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What is a brand story, and how can you tell yours?

Here’s a familiar scenario: you’re sitting around with a bunch of your friends, daydreaming about how great it would be to be self-employed millionaires. You start brainstorming ideas for starting a business together– maybe a delicious sandwich shop, or a bar with a quirky name and no last call. If you’ve ever found yourself toying with an idea like this, you can relate to the brand story of Innocent Drinks.

Three English chaps set up shop at a London music festival in 1998 selling smoothies. Out front, they posted a sign asking concertgoers if they should quit their jobs and make smoothies for a living. Underneath were two garbage bins for discarding empty smoothie bottles: one said yes, the other said no. At the end of the festival, the yes bin was full. The jury had spoken: Richard Reed, Adam Balon, and Jon Wright promptly quit their jobs and started Innocent Drinks.

While the journey may not have been as smooth as their fruity drinks, the company eventually worked its way to £247.4 million in revenue in 2016 and a massive investment from Coca-Cola (the company currently owns 90 percent of Innocent Drinks). That’s not bad for three Cambridge University grads and a £500 fruit investment.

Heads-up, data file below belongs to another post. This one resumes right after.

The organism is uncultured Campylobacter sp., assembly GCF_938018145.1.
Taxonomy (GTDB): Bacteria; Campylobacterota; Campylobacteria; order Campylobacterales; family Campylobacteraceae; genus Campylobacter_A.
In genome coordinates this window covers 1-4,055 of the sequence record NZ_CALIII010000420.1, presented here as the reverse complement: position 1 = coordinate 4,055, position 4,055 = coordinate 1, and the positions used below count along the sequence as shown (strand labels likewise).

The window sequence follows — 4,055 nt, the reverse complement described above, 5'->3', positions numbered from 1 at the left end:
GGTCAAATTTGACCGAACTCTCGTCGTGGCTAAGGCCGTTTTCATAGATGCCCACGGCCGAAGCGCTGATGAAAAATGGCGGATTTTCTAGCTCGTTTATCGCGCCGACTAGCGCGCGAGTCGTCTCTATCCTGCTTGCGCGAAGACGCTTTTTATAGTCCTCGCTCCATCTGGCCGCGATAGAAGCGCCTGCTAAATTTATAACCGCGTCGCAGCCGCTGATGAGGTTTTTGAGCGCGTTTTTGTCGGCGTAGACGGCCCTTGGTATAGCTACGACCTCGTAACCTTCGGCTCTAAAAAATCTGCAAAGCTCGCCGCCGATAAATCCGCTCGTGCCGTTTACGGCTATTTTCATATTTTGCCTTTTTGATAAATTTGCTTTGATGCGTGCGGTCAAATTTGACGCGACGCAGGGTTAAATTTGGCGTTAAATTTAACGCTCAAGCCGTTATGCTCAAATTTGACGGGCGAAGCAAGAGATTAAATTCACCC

Aside from perseverance and hard work, what helped Innocent Drinks really take off was its brand story. A focus on healthy living and sustainability (not to mention the company’s relatable, Cinderella story-like beginnings) resonated with consumers, helping the product become a staple in grocery stores and fast food chains.

Big or small, your business should tell a compelling story of its own. A recent Gartner report (available to clients) notes the importance of a brand story for creating a product or service that people want to buy. The report details five steps for creating a compelling narrative for your brand.

Using Gartner’s framework, I’ll show you how you can create a brand story of your own.

What is a brand story?

A brand story is the narrative behind the purpose of a product. More than just marketing, a brand story aims to answer the who, what, and why of a brand. Who started the company? Why did they start it? What makes the product stand out or solve a problem?

Like a good story, a good brand story has a story arc, climax, and resolution in which the product or service plays a part. It can also elicit an emotion, encouraging people to get involved with the brand.

In the Innocent Drinks example, you can answer these questions easily. The ‘who’ were Reed, Balon, and Wright— three college grads working in advertising and consulting. Their desire to quit the corporate world and start their own business was the ‘why’, and creating a healthy and sustainable line of drinks was the ‘what.’